After IM injection of P12 mice with AAVs, muscle tissues were analyzed by immunostaining for dystrophin expression 3 weeks later (Fig. 1D and fig. S6A). Native GFP identified AAV-mediated gene expression in myofibers. Skeletal muscle from the IM-AAV–injected mice showed a mosaic pattern of dystrophin-positive fibers (Fig. 1D). The percentage of dystrophin-positive myofibers was calculated as a fraction of total estimated fibers. In the mdx mouse shown in Fig. 1D, 7.7 ± 3.1% of myofibers in the tibialis anterior (TA) muscle expressed dystrophin 3 weeks after IM-AAV injection (all errors reported are SD). Rescue increased to an estimated 25.5 ± 2.9% of myofibers by 6 weeks after IM-AAV injection (three male mdx mice per group) (fig. S6A). Hematoxylin and eosin (H&E) staining of muscle showed that histopathologic hallmarks of muscular dystrophy, such as necrotic myofibers, were diminished in TA muscle at 6 weeks after AAV delivery. Inflammatory cell invasion and centralized myofiber nuclei were minimal, in marked contrast to uninjected control mdx TA (fig. S6B).

RO injection of AAV into the venous sinus of the mouse represents an alternative to tail vein injection for the systemic administration via blood circulation in young mice. Muscle tissues from mice after RO-AAV injection at P18 were examined by RT-PCR (Fig. 1E). RT-PCR of RNA from Myoedited mdx mice showed that deletion of exon 23 (ΔEx23) allowed splicing from exon 22 to 24 (lower band) and the intensity of ΔEx23 bands was increased from 4 to 12 weeks after RO-AAV injection. Sequencing of RT-PCR products of the ΔEx23 band confirmed that exon 22 spliced to exon 24 (Fig. 1F). Muscle tissues were analyzed by immunohistochemistry (Fig. 2) and H&E staining (fig. S7). At 4 weeks after RO-AAV injection in mdx mice, 2.5 ± 1.1% of myofibers were dystrophin-positive, whereas 1.1 ± 0.3% of cardiomyocytes were dystrophin-positive. Progressive improvement with age was also observed from 4 to 8 and 12 weeks after RO-AAV injection. Rescue increased to an estimated 6.1 ± 3.2% of myofibers in TA muscle, and 5.0 ± 2.1% of cardiomyocytes, by 8 weeks after RO-AAV injection. At 12 weeks after injection, 4.6 ± 3.2% of myofibers were dystrophin-positive in TA muscle and 9.6 ± 3.9% of cardiomyocytes were dystrophin-positive. Western blot analysis confirmed the restoration of dystrophin expression in both heart and skeletal muscle (fig. S8).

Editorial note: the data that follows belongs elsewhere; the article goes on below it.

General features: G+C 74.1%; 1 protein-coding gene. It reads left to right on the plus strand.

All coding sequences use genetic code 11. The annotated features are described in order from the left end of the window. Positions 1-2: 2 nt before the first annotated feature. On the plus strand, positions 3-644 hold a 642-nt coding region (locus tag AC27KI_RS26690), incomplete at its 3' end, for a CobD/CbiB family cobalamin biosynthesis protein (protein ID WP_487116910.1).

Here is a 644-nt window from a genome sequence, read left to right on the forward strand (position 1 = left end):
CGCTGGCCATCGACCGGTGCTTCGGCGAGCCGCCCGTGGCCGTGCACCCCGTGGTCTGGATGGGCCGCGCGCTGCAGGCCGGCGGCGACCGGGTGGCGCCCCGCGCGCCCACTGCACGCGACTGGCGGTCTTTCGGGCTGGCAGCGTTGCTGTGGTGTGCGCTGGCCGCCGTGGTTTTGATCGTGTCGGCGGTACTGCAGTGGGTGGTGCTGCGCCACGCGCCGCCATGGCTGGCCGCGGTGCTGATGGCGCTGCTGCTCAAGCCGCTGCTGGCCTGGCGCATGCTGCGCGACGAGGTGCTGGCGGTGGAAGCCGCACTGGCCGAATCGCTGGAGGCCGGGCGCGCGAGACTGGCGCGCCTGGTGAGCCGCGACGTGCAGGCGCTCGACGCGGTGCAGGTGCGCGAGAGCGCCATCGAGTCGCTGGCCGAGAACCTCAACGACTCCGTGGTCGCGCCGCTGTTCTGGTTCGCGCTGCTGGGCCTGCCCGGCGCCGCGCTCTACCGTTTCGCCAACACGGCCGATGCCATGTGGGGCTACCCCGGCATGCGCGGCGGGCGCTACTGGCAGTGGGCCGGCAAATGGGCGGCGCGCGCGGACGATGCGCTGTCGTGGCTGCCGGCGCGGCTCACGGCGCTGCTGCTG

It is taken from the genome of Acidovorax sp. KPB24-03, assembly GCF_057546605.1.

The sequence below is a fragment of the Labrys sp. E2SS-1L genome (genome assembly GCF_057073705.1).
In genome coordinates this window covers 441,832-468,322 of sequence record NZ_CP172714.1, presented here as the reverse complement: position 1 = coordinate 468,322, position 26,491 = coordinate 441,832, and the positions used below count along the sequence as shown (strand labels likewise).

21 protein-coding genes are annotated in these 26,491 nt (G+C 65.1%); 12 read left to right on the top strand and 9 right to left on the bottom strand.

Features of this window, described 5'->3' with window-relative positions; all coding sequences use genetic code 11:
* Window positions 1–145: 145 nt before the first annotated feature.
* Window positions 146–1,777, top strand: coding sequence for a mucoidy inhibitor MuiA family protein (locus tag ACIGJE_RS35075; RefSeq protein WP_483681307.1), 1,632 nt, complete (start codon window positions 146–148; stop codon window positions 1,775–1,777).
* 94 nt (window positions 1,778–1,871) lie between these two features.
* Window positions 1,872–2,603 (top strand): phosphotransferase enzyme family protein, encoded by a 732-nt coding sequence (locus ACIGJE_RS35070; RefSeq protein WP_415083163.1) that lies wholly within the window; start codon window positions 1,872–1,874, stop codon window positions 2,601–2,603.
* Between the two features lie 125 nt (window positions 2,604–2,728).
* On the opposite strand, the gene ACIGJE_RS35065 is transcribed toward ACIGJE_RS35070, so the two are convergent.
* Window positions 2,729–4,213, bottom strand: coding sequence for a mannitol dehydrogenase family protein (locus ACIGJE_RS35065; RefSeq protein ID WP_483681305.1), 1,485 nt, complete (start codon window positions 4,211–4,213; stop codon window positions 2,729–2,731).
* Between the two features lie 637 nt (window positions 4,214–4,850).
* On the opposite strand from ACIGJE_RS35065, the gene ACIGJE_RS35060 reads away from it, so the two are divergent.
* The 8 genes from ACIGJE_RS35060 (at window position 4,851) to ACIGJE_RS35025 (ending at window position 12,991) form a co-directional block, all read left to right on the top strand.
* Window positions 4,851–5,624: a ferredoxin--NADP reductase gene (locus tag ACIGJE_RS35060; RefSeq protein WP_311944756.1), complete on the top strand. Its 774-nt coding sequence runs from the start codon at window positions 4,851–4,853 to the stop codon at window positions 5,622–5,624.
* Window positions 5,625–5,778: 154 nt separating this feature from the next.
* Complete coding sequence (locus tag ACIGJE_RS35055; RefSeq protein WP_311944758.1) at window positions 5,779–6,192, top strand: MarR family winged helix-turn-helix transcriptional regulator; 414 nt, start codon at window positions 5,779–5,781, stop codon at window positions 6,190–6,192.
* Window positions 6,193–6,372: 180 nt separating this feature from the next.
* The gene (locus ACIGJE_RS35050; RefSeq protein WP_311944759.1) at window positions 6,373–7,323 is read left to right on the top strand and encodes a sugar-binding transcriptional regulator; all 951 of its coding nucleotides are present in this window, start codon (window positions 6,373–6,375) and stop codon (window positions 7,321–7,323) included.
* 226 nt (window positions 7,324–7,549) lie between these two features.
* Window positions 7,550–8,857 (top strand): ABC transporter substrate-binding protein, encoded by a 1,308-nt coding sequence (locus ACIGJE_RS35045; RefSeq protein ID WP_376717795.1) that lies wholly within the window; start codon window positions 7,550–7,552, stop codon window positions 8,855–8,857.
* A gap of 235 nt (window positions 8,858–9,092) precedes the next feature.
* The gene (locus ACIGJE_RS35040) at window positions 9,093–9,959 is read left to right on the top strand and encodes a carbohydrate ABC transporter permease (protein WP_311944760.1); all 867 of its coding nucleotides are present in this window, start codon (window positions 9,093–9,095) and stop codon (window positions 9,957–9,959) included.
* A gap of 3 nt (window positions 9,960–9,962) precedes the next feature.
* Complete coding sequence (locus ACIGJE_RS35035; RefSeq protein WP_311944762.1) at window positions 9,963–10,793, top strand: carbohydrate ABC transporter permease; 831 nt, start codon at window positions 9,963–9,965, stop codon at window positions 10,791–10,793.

Fig. 2 Rescue of dystrophin expression in postnatal mdx mice by retro-orbital injection of AAV-Cas9 sgRNAs.

(A) Dystrophin immunostaining of TA muscle is shown for wild-type (WT), mdx, and AAV-RO–treated mdx mice at 4, 8, and 12 weeks after injection (AAV-RO at P18, four male mdx mice in each group). TA muscle of unedited mdx control mice exhibits myonecrosis, indicated by cytoplasm-filling autofluorescence (highlighted with white asterisks). (B) Dystrophin immunostaining of the heart is illustrated for WT, mdx, and AAV-RO–treated mdx mice at 4, 8, and 12 weeks after injection (AAV-RO at P18, four male mdx mice in each group). Arrowheads indicate dystrophin-positive cardiomyocytes 4 weeks after AAV-RO injection into mdx mouse heart. Scale bar, 40 μm.

After IP injection of AAV editing components (fig. S9), dystrophin expression was rescued in 1.4 ± 1.2% of TA myofibers and 1.1 ± 1.1% of cardiomyocytes in treated mdx mice after 4 weeks. Higher percent correction was observed in mdx-injected mice at 8 weeks after IP-AAV injection with 1.8 ± 1.2% of dystrophin-positive myofibers and 3.2 ± 2.4% dystrophin-positive cardiomyocytes. Grip strength testing (see supplementary materials) showed a significant increase in strength of mdx mice at 4 weeks after IP-AAV injection relative to uninjected mdx controls (Fig. 3).

Fig. 3 Forelimb grip strength of mdx, mdx-AAV-IP, and wild-type mice 4 weeks after injection.

mdx, mdx-AAV-IP, and WT mice were subjected to grip strength testing to measure muscle performance (grams of force), and the mdx-AAV-IP mice showed enhanced muscle performance relative to mdx mice at 4 weeks of age (mdx male control, 34.7 ± 1.8%; mdx-AAV-IP male mice, 48.4 ± 2.5%; WT male, 71.8 ± 1.9%; mdx female control, 29.7 ± 1.4%; mdx-AAV-IP female mice, 45.5 ± 1.4%; WT female, 75 ± 2.4%). Numbers of mice in each group are labeled in the bar, six trials for each mouse. Data are means ± SEM. Significant differences between conditions are indicated (***P < 0.0005).

Semiquantitative immunohistochemistry was performed to quantify dystrophin expression levels, normalized to laminin, in wild-type (WT) and AAV-injected mdx mice (see supplementary materials). Integrated density measurements of sarcolemmal staining in TA myofibers showed dystrophin protein levels that were 23.7 ± 11.6% of WT after AAV-IP injection, 27.7 ± 6.6% of WT after AAV-RO injection, and 53.2 ± 18.5% of WT after AAV-IM injection (figs. S10 and S12A). Integrated density of dystrophin in cardiomyocytes showed dystrophin protein levels that were 52.4 ± 14.3% of WT after AAV-IP injection, 71.1 ± 21.0% of WT after AAV-RO injection, and 69.7 ± 19.8% of WT after AAV-IM injection (figs. S11 and S12B).